Snowfall had earned her shot at Oaks glory with a front-running victory in the Musidora Stakes at York just over three weeks ago, but was passed over on the big day by Ryan Moore in favour of stablemate Santa Barbara.

Just as he did when steering another Aidan O’Brien-trained supposed second-string to success in the in the 1000 Guineas at Newmarket last month in Mother Earth, Dettori proved a more than able deputy.

Ridden with the utmost confidence, the 11-2 winner moved ominously into contention before finding a gear very few possess to put the race to bed in a matter of strides.

It is a measure of just how impressed Dettori was with this display of raw power that he was moved to make comparisons with the brilliant mare Enable, whose victory in the 2017 Oaks launched one of the great careers that included 11 Group One triumphs.

He added: “The two question marks today were the ground and the distance, but she proved me wrong.

“The ground might have exaggerated the winning margin, but there was only one winner from the start.

“Enable was a superstar. She went on to win the King George and the Irish Oaks and the Arc (as a three-year-old).

“I wouldn’t put it past this filly – she’s that good.”

Flashback to 1994 and Frankie winning the Oaks with Balanchine
Flashback to 1994 and Frankie winning the Oaks with Balanchine (Sean Dempsey/PA)

Dettori’s appearances in the saddle might be relatively fleeting these days, but this victory provided yet more evidence that when it comes to the big occasion, he has no peers.

“Racing has been good to me. The Oaks was my first Classic however many years ago and I’m still talking to you, riding in the big races on the good horses, so I’ll take it – I’m very happy,” he said.

“I’ve equalled Fred Archer’s record (of Classics) with 21. I’m only nine behind Lester (Piggott) – I’m on my way!

“This season I think I’ve had seven winners including two Classics, a Chester Cup and a Group Three at Haydock.

“I ride for John (Gosden) and unfortunately we didn’t have any Classic runners this year and I was able to jump on a couple of the Coolmore team’s.

“I’m very lucky.”

Snowfall storms to Oaks glory for O’Brien and Dettori

Snowfall stormed to a breathtaking victory for Aidan O’Brien and Frankie Dettori in the Cazoo Oaks at a wet Epsom.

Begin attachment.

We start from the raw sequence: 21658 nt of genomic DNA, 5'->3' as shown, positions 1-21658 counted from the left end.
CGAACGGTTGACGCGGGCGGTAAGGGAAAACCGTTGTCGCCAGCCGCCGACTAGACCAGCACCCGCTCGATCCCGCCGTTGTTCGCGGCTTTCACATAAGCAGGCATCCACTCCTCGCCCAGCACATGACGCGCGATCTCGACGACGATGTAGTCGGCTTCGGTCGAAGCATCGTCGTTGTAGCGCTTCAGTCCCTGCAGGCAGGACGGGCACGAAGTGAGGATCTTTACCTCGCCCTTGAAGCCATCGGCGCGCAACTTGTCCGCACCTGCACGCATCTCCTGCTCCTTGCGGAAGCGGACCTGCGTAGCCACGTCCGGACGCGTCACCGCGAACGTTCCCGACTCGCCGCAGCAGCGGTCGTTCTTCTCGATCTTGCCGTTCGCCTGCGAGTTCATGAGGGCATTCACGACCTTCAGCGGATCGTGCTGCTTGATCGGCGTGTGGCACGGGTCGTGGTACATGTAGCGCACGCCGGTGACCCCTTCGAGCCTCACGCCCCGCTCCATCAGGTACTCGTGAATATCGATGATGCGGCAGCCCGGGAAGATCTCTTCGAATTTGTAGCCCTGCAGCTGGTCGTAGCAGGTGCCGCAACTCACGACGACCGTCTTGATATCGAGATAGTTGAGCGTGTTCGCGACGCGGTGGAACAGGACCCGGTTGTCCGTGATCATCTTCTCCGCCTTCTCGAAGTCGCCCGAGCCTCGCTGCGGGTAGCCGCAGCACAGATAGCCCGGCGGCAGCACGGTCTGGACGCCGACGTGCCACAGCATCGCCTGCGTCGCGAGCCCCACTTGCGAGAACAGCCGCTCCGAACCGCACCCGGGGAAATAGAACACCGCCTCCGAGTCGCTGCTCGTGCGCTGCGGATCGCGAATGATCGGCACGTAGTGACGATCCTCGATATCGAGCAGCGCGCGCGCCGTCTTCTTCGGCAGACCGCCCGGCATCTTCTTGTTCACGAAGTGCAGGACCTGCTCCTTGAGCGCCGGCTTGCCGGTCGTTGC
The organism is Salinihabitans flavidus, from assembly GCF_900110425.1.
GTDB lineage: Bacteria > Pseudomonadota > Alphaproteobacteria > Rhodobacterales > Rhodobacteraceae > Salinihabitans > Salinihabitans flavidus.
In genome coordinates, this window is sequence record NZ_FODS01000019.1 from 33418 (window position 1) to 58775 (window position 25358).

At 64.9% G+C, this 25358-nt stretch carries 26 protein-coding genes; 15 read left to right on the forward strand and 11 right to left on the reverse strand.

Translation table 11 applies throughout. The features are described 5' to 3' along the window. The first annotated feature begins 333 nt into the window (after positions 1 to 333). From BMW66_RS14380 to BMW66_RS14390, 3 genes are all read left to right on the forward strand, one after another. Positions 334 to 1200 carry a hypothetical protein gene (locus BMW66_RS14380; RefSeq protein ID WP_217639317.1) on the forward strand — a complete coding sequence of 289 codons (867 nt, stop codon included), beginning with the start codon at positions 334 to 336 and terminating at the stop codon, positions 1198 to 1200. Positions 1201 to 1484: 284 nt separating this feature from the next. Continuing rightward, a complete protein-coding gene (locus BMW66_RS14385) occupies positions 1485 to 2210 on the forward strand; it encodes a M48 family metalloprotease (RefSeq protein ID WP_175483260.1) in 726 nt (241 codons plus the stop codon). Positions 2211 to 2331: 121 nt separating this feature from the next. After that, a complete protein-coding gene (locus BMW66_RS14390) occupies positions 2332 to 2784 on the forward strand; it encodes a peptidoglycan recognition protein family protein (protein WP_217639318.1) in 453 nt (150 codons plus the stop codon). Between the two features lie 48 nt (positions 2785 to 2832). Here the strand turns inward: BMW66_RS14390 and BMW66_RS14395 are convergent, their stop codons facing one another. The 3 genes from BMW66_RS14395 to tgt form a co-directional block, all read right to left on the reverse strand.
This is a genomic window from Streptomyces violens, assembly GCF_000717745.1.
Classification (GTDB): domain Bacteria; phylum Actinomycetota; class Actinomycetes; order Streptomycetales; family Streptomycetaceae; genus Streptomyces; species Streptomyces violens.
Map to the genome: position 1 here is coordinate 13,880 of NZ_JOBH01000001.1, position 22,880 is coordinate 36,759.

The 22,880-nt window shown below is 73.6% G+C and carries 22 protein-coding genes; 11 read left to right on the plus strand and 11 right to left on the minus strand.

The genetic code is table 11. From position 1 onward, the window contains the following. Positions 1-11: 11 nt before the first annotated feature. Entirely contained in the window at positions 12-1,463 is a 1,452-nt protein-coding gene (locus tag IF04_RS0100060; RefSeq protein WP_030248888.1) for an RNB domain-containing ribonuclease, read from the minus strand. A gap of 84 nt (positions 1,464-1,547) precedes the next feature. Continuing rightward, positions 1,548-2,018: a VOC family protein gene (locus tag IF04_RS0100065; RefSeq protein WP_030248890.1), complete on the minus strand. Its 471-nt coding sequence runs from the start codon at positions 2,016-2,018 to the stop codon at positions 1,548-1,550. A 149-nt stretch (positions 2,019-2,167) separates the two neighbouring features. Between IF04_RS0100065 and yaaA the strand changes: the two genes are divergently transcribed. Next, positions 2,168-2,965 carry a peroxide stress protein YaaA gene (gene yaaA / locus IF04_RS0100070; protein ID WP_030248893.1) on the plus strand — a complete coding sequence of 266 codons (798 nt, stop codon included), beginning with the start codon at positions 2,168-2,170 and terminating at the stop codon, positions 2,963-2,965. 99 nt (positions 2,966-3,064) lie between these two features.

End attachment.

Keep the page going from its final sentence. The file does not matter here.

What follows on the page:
Last month’s Musidora Stakes winner simply blew the opposition away in the final furlong to give Dettori a sixth Oaks triumph and O’Brien his ninth.

Sent off at 11-2, Snowfall had the race won before the furlong marker and crossed the line a record 16 lengths clear of the George Boughey-trained 50-1 chance Mystery Angel in second place.

Divinely (20-1), also trained by O’Brien, was a further length and three-quarters way in third, with Save A Forest (40-1) fourth and the O’Brien-trained 5-2 favourite Santa Barbara only fifth.

Mystery Angel was well away and stayed in the front rank throughout the race. Sherbet Lemon was alongside her in the early stages with La Joconde, Willow, Dubai Fountain and Saffron Beach on their heels.

The field moved over the stands side after turning Tattenham Corner, with Dettori able to steer a clear passage for Snowfall.

Hitting the front two furlongs out, the daughter of Deep Impact continued to put daylight between herself and her rivals to become one of the easiest Oaks winners ever seen.

O’Brien said: “We really thought she was a proper Group One filly last year, and she kept disappointing. Little things happened to her in races, and stuff like that.

“But she won the Musidora very impressively. You’re never sure, but she has a lot of class – when ground turns like that, you can sometimes get extreme distances.

“But Frankie gave her a very good ride – and she looks a very special filly, doesn’t she?”

It was Snowfall first and daylight second at Epsom
It was Snowfall first and daylight second at Epsom (Alan Crowhurst/PA)

He went on: “She disappointed a few times and had a few things happen to her in races – races didn’t work out for her.

“Usually when they show that class, it will come. She had a lot of experience and did very well over the winter physically. She’s a very good moving filly and always showed a lot of class.

“She was very impressive in York – you couldn’t ask her to do any more than she did and she came out of the race very well.

“We were a little bit worried about the ground today, but Frankie was very impressed with her – he said at all stages he was cantering.

“She’s a very exciting filly.”